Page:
The Swedish Government has praised a panafrican organization for its transparency and pledged to continue working with it to address the climate crisis in Africa.
Ulla Andren, the Swedish Head of Regional Development Cooperation in Sub-Saharan Africa, yesterday praised Pacja for its ability to manage its more than 1,000 platforms within Africa and handle a huge budget transparently.
The Pacja Executive Director Mithika Mwenda said the network would strive to achieve goals as it had done before, making it to be declared the best climate justice champion in Africa early this year.
“We must stop addressing the climate issue as just climate change, but see the emergency in it by just calling it by name. It’s a Climate Crisis,” he said.
Mr Mwenda, who was in March declared one of the top 100 most influential people on climate justice in the world by the Apolitical, said they also worked with the UN and its agencies, the AU and its agencies as well as regional blocs such as Ecowas, SADC, Comesa, EAC and ECCAS.
“There are countries that are enthusiastic about working with us. But Pacja, despite being present in Francophone Africa, would like to do more in those countries, against cultural, political, language and other challenges. Mali and DRC are already in,” said Mwenda.
The Swedish government, through Swedish International Development Cooperation Agency (SIDA), is funding Pacja’s ‘Deepening African CSOs engagement in post Paris Climate Change Dialogue and Response strategy” project. The three and a half-year project is in its second phase.
The Swedish team, based in Ethiopia, was in Nairobi to follow up on some of the projects it has funded Pacja to do. It is one of Pacja’s main funders.
Ms Ulla urged the network to diversify its funding sources.
Ayele Kebede Gebreyes, the Swedish Programme Manager on Regional Development Cooperation Africa, Environment and Climate in Ethiopia, urged Pacja to form a team to work with labour unions and find a multifaceted approach to addressing the climate crisis.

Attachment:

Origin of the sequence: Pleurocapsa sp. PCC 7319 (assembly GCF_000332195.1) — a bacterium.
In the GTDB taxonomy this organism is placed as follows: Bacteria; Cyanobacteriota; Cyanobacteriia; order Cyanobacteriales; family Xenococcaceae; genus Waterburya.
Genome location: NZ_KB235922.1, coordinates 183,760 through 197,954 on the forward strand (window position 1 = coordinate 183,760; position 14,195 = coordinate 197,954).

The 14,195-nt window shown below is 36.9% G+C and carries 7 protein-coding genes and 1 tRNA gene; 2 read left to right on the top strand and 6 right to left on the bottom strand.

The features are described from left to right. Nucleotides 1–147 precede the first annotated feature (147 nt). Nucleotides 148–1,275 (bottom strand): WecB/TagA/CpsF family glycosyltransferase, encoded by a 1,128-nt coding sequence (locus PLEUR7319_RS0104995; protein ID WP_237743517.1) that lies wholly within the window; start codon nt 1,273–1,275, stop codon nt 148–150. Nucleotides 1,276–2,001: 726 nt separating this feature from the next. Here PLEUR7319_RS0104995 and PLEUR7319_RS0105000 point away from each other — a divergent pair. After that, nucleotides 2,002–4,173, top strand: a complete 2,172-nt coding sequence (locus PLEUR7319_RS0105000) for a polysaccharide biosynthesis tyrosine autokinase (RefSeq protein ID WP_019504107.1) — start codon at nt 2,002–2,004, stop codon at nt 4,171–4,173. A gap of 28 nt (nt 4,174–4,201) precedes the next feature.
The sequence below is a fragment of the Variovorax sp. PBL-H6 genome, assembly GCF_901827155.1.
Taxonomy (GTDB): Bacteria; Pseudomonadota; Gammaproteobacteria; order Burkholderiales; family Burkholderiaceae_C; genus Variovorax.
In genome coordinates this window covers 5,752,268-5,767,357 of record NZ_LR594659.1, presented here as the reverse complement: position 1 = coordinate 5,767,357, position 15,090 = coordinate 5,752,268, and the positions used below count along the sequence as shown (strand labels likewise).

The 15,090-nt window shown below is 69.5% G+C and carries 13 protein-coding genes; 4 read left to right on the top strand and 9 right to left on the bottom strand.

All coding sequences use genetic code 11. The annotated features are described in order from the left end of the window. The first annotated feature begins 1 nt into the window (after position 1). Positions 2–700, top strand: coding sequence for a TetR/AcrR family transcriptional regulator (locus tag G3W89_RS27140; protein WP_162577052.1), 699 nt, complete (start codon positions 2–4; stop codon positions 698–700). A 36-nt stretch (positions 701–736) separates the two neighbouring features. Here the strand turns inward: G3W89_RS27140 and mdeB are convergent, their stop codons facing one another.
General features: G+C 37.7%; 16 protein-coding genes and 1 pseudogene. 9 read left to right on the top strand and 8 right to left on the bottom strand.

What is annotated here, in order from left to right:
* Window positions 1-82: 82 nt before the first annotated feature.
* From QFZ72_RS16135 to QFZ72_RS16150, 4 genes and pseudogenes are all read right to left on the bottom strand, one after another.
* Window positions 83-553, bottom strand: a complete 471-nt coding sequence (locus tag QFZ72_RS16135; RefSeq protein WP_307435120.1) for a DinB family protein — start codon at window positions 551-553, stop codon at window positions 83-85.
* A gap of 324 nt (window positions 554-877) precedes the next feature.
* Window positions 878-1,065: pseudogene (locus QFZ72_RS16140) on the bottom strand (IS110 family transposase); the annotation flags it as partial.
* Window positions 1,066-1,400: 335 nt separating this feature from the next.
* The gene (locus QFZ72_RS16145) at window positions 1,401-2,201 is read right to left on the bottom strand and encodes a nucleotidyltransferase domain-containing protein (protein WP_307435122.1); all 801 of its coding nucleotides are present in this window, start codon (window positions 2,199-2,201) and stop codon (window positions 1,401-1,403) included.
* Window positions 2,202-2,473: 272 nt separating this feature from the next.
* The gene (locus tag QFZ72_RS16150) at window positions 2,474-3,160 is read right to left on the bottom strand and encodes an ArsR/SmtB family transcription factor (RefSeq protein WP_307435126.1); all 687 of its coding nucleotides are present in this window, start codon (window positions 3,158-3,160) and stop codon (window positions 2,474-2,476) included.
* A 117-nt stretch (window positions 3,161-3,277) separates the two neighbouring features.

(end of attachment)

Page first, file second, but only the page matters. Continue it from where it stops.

“Pacja is doing a very good job. I cannot forget about Pacja. We want to partner with you more,” said Ulla.
The network, with its secretariat in Nairobi, says in some countries awareness on climate matters is still low.
Pacja said some teams in other African countries were so committed in the fight against climate crisis, but had weak financial bases, putting the secretariat to work more to achieve goals intended for such. “We are helping them through our outreach, but also preparing them to stand on their own within the shortest time possible,” Mithika said.
The SIDA team urged the Pacja to widen its network to be strongly felt in all parts of Africa as “our future planet heavily relies on our actions today”.
Ms Ulla added: “Pacja has maintained a good reputation on finances use and as such will be able to secure more. Pacja should extend strong presence in 55 African countries for it to increase chances of its success and more funding”.
Ulla also praised Pacja for being transparent enough to be trusted by many organizations, including some in Africa, which include banks.
Pacja is also working with some civil society groups in Sweden to implement projects, but is not getting any funding from them, “as the Swedish Government is already giving us funds,” said Mr Mithika.
“It takes a lot of effort for an organization to achieve the kind of success we have in the last 10 years, but we will not tire. We can only do better,” he added.